From a professional point of view, the second principle is most important. More than ever, we need a mobile workforce, who can work in a range of different environments. We are fortunate that we have a diverse school partnership here at UoB, from the neo-traditional to the progressive and also those who reject this dichotomy. Our trainees need to be able to work in these environments and everywhere in between, and our PGCE must prepare them for this, even if the trainees don’t personally concur with the educational philosophy of a particular setting. This level of preparedness is essential in a time of massive teacher shortages.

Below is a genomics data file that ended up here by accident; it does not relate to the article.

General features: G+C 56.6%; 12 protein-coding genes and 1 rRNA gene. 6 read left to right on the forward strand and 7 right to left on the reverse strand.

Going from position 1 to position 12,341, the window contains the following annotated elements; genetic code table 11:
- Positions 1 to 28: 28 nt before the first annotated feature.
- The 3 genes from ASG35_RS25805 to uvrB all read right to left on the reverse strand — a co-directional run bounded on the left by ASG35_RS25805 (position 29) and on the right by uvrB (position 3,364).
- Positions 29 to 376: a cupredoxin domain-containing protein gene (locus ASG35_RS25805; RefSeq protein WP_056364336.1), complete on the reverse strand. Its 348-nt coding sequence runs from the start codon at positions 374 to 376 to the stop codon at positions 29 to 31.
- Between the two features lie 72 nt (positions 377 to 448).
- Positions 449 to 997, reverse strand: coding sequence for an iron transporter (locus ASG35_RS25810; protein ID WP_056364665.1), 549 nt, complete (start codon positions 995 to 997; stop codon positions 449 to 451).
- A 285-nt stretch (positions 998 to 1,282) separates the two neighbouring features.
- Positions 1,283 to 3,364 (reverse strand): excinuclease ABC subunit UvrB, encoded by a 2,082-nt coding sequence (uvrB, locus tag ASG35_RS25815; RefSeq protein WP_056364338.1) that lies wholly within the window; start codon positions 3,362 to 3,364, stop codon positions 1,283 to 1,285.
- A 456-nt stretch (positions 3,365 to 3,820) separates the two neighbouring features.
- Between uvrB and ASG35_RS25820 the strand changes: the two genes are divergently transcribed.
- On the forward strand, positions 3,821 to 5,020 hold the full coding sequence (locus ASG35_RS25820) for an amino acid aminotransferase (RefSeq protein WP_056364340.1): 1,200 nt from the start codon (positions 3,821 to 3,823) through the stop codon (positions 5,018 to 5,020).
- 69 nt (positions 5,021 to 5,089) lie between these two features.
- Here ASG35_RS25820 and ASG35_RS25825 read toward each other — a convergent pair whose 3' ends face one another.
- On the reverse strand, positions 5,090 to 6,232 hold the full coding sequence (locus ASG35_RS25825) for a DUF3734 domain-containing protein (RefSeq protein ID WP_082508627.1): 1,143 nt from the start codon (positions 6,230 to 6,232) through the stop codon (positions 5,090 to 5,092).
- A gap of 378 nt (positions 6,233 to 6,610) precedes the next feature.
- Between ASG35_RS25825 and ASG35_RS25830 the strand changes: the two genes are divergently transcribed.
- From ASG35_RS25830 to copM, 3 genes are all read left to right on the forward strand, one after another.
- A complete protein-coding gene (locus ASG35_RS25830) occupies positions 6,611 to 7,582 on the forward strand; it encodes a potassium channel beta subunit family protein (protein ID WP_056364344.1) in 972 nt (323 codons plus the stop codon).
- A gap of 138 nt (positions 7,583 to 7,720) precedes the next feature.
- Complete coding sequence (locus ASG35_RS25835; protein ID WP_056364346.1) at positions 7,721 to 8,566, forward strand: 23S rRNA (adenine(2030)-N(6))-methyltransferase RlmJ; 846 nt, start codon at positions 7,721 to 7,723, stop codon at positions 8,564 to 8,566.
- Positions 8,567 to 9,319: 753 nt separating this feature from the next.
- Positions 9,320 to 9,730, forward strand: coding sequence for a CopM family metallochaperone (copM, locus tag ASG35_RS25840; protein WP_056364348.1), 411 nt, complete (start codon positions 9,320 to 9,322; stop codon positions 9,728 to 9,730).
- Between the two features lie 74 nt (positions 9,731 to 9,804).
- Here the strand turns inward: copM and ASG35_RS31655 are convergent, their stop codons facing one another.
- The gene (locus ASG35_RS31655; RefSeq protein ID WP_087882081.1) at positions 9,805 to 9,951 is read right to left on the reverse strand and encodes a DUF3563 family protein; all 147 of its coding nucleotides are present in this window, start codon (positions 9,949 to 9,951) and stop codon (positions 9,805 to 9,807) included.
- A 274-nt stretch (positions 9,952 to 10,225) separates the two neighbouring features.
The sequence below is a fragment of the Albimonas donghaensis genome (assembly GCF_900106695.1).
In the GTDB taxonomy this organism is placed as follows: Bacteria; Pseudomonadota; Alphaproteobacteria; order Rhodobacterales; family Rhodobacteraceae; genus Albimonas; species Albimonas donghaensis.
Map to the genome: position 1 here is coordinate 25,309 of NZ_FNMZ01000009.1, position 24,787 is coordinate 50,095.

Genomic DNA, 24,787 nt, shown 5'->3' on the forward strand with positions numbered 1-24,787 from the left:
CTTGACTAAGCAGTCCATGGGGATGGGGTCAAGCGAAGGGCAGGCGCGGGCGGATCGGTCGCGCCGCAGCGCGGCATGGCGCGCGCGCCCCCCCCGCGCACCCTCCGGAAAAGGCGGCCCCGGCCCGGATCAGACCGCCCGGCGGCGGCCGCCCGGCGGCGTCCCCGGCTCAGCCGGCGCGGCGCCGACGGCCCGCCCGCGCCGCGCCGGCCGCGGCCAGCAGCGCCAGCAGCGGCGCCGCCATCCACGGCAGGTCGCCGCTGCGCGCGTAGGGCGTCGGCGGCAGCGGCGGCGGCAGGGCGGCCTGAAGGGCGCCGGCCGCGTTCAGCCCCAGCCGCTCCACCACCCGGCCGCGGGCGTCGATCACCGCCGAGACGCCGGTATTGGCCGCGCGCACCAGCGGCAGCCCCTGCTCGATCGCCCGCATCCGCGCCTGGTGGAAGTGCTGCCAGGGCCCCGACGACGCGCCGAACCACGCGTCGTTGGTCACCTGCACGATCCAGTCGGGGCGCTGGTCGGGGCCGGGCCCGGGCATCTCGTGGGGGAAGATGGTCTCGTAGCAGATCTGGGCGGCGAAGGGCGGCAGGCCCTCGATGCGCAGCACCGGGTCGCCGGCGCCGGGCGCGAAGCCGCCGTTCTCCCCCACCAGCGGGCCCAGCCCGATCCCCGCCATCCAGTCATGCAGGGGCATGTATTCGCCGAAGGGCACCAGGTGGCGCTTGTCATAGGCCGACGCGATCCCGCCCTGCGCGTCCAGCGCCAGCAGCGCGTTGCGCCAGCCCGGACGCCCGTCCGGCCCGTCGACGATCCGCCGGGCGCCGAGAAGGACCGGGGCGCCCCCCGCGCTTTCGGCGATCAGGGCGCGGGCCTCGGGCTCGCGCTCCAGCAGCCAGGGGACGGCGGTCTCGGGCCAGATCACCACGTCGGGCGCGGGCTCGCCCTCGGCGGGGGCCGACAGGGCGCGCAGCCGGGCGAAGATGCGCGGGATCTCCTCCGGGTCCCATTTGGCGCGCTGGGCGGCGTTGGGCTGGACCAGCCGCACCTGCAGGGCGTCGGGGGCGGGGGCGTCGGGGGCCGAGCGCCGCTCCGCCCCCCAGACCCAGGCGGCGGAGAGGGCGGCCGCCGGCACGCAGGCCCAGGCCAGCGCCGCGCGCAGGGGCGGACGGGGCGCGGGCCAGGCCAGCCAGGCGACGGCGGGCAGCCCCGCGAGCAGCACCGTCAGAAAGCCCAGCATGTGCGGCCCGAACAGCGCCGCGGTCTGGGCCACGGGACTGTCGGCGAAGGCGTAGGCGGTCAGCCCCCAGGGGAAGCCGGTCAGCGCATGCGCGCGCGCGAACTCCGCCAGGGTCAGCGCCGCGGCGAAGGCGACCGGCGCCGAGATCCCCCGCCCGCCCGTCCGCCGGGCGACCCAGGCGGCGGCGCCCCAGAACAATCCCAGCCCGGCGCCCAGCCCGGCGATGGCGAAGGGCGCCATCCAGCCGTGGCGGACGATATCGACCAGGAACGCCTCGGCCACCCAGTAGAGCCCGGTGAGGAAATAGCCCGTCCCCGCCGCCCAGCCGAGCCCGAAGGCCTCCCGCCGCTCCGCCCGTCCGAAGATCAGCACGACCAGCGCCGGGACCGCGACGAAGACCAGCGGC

Finally, we would conjecture that those teacher shortages have occurred because of an inability to get teachers to do the third thing on our list. We are interested in developing teachers who stay in the profession for the long term, mainly by encouraging them to think beyond their immediate environment, and to think about the bigger picture; so not asking just, “How can I contribute to this school?” but also, “How can I contribute to the wider profession through my work in a number of schools?” . Not just “Can I get a job?” but “Can I get the right job for me?”. Not just “What do I need to know to pass this course?”, but ” What do I need to know to make a successful go of the profession?” This kind of sustainable thinking about teacher education is what Juliet Fern was hinting about in her original article. It is the kind of approach to teacher education we have seen in  the Netherlands, which has, historically at least, seen much better teacher retention rates.